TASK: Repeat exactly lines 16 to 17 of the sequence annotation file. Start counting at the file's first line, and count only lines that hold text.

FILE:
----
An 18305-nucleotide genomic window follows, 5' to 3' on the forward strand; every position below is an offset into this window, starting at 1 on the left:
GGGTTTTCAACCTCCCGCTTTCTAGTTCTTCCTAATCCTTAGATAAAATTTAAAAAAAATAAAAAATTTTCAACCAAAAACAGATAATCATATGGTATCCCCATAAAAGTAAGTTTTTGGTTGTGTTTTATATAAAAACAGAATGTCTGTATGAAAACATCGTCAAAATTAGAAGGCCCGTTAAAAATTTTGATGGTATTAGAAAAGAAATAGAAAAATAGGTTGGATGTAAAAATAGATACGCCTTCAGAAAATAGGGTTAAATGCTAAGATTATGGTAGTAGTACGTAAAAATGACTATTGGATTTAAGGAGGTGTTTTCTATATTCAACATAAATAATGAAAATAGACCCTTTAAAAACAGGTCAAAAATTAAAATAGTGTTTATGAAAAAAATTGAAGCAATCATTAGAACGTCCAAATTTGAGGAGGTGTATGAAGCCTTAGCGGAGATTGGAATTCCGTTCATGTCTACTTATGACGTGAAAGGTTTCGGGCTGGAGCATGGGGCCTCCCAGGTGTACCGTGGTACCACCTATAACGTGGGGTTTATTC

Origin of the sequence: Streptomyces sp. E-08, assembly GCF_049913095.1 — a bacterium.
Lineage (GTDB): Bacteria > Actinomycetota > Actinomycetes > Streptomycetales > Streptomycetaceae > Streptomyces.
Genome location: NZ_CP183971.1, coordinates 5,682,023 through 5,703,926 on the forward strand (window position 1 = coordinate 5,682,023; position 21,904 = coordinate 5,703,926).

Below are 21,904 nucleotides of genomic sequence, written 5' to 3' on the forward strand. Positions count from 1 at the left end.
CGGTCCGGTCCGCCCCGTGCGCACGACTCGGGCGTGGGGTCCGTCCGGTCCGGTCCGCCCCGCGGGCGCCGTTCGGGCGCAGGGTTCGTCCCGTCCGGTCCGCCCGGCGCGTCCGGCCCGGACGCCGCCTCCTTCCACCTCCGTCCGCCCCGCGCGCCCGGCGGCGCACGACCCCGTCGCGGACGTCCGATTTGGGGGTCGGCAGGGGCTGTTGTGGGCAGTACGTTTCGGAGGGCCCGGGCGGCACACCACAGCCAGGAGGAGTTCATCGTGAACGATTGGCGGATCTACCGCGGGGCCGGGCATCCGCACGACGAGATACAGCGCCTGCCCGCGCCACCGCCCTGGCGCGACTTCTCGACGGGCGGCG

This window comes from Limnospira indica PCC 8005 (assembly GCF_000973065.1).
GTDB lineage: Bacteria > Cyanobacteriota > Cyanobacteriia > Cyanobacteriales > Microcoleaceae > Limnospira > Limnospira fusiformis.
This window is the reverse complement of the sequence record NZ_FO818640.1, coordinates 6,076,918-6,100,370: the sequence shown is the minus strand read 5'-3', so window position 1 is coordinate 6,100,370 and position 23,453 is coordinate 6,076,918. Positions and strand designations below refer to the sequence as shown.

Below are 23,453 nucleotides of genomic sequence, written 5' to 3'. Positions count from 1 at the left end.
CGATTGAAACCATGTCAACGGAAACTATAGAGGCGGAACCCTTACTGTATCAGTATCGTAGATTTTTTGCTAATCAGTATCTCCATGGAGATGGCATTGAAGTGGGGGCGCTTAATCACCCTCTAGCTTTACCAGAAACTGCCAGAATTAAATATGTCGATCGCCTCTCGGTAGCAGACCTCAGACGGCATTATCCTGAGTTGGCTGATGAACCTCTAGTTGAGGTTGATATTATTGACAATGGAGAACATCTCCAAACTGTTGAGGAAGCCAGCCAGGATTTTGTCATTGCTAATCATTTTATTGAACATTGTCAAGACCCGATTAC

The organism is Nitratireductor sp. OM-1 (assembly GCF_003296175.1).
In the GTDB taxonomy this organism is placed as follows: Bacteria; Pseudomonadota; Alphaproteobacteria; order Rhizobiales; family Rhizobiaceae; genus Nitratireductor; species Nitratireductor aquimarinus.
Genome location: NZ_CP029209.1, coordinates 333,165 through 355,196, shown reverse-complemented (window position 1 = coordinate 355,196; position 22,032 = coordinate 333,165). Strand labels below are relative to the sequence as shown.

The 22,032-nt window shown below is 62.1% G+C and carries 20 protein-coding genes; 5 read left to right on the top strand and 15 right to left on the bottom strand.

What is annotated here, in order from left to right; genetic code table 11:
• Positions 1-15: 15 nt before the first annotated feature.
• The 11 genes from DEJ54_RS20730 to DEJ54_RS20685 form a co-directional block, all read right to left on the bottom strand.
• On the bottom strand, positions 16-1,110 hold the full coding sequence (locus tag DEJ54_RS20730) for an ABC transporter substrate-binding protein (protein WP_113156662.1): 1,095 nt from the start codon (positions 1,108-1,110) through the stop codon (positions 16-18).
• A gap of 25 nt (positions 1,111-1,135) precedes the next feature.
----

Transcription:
The 22,032-nt window shown below is 62.1% G+C and carries 20 protein-coding genes; 5 read left to right on the top strand and 15 right to left on the bottom strand.

What is annotated here, in order from left to right; genetic code table 11: